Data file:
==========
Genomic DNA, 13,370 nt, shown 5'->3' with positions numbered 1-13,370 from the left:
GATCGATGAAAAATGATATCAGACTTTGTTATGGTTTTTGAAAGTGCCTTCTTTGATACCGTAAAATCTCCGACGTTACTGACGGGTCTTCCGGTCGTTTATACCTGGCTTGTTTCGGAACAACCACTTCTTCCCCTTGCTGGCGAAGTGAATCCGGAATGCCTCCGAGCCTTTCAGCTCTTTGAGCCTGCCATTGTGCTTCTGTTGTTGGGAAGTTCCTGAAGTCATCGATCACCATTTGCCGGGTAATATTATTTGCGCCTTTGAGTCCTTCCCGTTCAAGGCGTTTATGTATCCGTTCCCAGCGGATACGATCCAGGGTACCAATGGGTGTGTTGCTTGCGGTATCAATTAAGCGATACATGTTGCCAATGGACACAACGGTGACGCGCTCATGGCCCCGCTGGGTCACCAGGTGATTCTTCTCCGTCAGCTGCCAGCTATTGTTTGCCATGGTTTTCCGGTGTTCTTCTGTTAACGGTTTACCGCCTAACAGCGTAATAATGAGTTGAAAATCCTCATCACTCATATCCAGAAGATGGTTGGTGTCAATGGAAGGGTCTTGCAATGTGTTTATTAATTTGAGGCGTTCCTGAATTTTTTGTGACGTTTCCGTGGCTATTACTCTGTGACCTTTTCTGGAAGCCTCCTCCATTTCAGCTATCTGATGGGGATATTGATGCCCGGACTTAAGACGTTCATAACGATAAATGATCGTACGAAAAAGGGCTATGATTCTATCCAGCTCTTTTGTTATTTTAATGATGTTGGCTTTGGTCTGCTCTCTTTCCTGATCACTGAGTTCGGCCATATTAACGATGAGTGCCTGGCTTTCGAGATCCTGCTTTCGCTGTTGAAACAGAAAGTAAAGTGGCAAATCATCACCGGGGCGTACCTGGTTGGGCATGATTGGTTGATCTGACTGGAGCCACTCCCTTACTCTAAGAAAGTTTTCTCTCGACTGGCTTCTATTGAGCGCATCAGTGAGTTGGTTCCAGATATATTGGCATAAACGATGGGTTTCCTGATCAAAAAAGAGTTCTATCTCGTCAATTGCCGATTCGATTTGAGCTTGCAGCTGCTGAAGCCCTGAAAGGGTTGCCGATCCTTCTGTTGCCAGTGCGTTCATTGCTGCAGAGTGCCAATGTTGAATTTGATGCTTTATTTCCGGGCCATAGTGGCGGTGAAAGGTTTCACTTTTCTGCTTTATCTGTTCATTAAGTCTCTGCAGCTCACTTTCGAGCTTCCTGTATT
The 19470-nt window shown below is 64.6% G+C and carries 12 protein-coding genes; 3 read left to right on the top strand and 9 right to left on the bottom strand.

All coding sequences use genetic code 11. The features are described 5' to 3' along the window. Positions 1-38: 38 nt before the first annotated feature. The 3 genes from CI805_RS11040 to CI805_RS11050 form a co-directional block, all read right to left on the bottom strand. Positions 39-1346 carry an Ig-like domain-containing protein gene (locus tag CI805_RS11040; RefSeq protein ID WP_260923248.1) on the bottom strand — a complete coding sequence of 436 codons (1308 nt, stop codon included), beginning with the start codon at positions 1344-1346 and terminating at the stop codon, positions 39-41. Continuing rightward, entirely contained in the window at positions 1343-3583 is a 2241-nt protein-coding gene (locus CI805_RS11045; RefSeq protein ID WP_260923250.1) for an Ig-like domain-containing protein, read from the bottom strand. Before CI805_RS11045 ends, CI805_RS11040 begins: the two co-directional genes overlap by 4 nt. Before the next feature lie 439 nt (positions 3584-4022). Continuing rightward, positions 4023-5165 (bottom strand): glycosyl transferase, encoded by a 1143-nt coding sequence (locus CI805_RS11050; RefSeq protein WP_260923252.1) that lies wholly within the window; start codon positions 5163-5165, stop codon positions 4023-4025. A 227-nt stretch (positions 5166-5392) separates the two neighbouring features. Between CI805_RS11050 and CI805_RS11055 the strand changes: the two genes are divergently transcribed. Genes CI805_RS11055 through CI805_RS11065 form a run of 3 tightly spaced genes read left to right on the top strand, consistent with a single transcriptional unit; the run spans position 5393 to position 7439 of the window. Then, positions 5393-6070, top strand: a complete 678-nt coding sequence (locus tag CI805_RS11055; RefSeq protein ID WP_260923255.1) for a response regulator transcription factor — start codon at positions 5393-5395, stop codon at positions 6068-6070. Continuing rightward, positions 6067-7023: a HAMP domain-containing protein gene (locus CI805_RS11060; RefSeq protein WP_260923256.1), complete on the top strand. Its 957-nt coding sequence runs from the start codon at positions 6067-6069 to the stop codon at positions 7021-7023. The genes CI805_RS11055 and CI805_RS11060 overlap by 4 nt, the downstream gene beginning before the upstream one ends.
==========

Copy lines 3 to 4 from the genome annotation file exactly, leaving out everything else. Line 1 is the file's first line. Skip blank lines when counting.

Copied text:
The 19470-nt window shown below is 64.6% G+C and carries 12 protein-coding genes; 3 read left to right on the top strand and 9 right to left on the bottom strand.

All coding sequences use genetic code 11. The features are described 5' to 3' along the window. Positions 1-38: 38 nt before the first annotated feature. The 3 genes from CI805_RS11040 to CI805_RS11050 form a co-directional block, all read right to left on the bottom strand. Positions 39-1346 carry an Ig-like domain-containing protein gene (locus tag CI805_RS11040; RefSeq protein ID WP_260923248.1) on the bottom strand — a complete coding sequence of 436 codons (1308 nt, stop codon included), beginning with the start codon at positions 1344-1346 and terminating at the stop codon, positions 39-41. Continuing rightward, entirely contained in the window at positions 1343-3583 is a 2241-nt protein-coding gene (locus CI805_RS11045; RefSeq protein ID WP_260923250.1) for an Ig-like domain-containing protein, read from the bottom strand. Before CI805_RS11045 ends, CI805_RS11040 begins: the two co-directional genes overlap by 4 nt. Before the next feature lie 439 nt (positions 3584-4022). Continuing rightward, positions 4023-5165 (bottom strand): glycosyl transferase, encoded by a 1143-nt coding sequence (locus CI805_RS11050; RefSeq protein WP_260923252.1) that lies wholly within the window; start codon positions 5163-5165, stop codon positions 4023-4025. A 227-nt stretch (positions 5166-5392) separates the two neighbouring features. Between CI805_RS11050 and CI805_RS11055 the strand changes: the two genes are divergently transcribed. Genes CI805_RS11055 through CI805_RS11065 form a run of 3 tightly spaced genes read left to right on the top strand, consistent with a single transcriptional unit; the run spans position 5393 to position 7439 of the window. Then, positions 5393-6070, top strand: a complete 678-nt coding sequence (locus tag CI805_RS11055; RefSeq protein ID WP_260923255.1) for a response regulator transcription factor — start codon at positions 5393-5395, stop codon at positions 6068-6070. Continuing rightward, positions 6067-7023: a HAMP domain-containing protein gene (locus CI805_RS11060; RefSeq protein WP_260923256.1), complete on the top strand. Its 957-nt coding sequence runs from the start codon at positions 6067-6069 to the stop codon at positions 7021-7023. The genes CI805_RS11055 and CI805_RS11060 overlap by 4 nt, the downstream gene beginning before the upstream one ends.